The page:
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AMCS: Shark gag law in Queensland will see $26,000 fine for those found near equipment

Originally posted by AMCS on 27/11/2018


The reality of the Queensland Shark Control Program will soon be hidden from public view, with proposed amendments to the Queensland Fisheries Act set to pass in Parliament making it illegal to be within 20 metres of shark control equipment in the state.

It comes as Humane Society International and the Australian Marine Conservation Society release images of a loggerhead turtle found hooked on a lethal drumline installed at a Gold Coast beach on Friday. The organisations are repeating the call for an end to lethal shark control in Queensland and a cancellation of the gag law.


“Shark control program equipment is indiscriminate and is catching harmless marine animals like this loggerhead turtle. While the turtle was released alive, this ordeal will have caused it significant stress and injury. As soon as the new shark gag law comes into effect, it will be impossible to capture the reality of this destructive program that is killing hundreds of marine animals every year with taxpayer’s money,” said Lawrence Chlebeck, Marine Campaigner at Humane Society International.


The Queensland Government claims that the gag law is needed because Shark Control Program equipment has been tampered with, despite not releasing any evidence of this to the public. It will impose fines up to $26,110 for people found within 20 metres of the equipment.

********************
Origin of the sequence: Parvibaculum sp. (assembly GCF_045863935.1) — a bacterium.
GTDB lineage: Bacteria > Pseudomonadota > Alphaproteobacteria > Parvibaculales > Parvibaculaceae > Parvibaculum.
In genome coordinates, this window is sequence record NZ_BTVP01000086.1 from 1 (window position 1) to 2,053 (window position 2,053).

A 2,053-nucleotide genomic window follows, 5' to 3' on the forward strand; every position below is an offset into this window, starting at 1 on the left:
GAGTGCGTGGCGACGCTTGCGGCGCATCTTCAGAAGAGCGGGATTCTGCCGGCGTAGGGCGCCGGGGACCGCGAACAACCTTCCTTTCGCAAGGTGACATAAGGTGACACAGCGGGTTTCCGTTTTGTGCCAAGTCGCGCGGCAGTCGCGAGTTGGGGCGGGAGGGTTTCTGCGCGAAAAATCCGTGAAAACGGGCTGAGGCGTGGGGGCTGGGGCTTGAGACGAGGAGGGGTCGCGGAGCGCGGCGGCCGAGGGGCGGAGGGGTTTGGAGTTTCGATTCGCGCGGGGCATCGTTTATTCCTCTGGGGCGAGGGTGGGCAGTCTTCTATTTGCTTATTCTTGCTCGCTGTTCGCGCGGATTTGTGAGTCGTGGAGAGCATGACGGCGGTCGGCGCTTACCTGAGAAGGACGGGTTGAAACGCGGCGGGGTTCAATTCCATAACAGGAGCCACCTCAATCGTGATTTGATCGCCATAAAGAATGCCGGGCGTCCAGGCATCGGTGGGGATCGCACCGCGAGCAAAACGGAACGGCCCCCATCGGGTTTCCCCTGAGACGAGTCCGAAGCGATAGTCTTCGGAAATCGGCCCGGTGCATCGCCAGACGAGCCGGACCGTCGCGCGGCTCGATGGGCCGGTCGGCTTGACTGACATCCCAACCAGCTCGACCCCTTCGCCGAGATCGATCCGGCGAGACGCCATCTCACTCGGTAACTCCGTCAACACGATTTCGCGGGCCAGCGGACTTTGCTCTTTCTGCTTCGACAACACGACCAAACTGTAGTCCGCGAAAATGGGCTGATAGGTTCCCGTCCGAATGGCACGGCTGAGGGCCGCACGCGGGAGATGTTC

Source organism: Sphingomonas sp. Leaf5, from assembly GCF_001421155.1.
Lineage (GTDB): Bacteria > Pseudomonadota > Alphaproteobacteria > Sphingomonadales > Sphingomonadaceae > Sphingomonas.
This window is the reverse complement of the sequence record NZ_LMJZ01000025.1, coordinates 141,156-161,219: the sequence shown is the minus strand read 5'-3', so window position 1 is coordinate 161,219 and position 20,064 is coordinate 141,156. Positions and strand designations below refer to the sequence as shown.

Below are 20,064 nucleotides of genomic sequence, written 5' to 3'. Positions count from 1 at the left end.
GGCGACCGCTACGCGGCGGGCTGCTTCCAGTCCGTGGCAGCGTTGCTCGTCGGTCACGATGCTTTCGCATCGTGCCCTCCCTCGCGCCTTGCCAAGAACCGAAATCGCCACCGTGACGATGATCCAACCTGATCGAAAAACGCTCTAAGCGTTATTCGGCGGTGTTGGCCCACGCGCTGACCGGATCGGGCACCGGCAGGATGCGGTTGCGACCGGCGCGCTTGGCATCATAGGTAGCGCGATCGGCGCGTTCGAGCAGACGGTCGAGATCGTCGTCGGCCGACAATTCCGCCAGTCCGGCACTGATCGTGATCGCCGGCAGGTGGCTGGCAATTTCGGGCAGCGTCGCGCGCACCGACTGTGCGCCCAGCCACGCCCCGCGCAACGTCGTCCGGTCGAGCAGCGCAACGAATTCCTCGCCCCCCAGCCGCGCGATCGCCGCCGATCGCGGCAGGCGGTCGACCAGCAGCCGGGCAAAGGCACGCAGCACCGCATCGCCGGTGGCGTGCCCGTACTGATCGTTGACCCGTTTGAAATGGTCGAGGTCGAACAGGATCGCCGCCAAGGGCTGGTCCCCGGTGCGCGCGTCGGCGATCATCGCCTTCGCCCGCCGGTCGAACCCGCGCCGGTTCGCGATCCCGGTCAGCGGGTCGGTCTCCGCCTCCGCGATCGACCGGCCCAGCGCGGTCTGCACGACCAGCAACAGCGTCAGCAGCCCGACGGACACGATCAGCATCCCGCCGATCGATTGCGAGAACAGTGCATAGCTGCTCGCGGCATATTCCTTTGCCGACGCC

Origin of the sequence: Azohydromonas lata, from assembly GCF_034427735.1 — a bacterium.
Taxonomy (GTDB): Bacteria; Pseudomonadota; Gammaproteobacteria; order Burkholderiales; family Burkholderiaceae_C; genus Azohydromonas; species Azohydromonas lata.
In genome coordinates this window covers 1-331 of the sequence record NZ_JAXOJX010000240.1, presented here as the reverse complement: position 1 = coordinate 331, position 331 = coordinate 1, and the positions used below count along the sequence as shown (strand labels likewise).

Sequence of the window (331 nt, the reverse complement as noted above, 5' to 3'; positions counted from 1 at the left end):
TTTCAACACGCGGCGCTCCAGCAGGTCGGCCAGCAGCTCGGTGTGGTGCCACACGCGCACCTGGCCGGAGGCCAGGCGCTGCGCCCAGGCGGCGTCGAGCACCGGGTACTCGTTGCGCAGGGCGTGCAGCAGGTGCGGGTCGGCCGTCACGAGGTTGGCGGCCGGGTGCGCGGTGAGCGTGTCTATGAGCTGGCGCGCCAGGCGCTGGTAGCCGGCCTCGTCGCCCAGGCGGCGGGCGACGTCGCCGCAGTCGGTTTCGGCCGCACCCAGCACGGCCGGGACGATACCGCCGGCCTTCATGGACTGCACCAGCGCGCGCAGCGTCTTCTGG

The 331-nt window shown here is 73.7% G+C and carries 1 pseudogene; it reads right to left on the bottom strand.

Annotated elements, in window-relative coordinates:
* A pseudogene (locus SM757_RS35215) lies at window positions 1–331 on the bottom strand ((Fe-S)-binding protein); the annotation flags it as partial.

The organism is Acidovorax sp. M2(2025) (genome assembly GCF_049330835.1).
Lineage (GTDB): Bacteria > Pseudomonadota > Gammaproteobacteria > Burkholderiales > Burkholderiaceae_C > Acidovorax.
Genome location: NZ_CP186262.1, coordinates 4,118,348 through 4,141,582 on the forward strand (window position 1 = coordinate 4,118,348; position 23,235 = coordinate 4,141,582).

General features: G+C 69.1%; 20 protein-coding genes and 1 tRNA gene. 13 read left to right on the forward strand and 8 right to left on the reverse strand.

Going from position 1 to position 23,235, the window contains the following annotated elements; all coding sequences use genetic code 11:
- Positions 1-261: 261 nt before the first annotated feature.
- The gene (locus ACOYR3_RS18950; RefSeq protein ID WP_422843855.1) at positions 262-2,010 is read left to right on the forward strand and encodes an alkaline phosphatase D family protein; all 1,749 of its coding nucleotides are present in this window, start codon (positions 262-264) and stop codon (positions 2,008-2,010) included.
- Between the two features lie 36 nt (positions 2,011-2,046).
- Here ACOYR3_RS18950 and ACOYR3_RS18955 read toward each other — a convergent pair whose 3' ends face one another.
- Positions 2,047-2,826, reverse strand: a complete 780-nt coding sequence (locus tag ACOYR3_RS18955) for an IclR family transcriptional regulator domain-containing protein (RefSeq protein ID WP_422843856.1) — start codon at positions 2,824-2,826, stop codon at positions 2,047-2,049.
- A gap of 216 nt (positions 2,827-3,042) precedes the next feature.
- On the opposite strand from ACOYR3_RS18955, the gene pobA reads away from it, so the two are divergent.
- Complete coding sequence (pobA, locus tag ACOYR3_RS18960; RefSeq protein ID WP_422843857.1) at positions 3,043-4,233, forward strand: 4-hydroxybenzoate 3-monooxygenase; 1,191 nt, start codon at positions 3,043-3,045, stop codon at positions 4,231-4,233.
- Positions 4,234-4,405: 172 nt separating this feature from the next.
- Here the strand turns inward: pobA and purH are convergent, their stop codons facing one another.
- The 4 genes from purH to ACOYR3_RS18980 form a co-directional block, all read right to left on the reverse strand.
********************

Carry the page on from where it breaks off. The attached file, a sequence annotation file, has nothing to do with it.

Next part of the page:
“Our conservation groups have never, and would never, interfere with shark control equipment. At the very minimum, the Queensland Government should allow permits for conservation groups to document the shark nets and drumlines to maintain transparency for this program. The public has a right to see what nets and drumlines are doing to turtles, whales, sharks and other marine wildlife,” said Dr Leonardo Guida, Senior Shark Campaigner at the Australian Marine Conservation Society.


In October, Humane Society International and the Australian Marine Conservation Society were on the scene and alerted the authorities when a baby whale was trapped in a shark net on the Gold Coast. The conservation groups also released shocking footage of hammerhead sharks caught on lethal drumlines within the Great Barrier Reef in September.


Humane Society International is currently engaged in legal action against the QLD Government and the Great Barrier Reef Marine Park Authority for shark culling on lethal drumlines within the World Heritage-listed reef. The case will be heard in the Administrative Appeals Tribunal from Wednesday, 30 January 2019.

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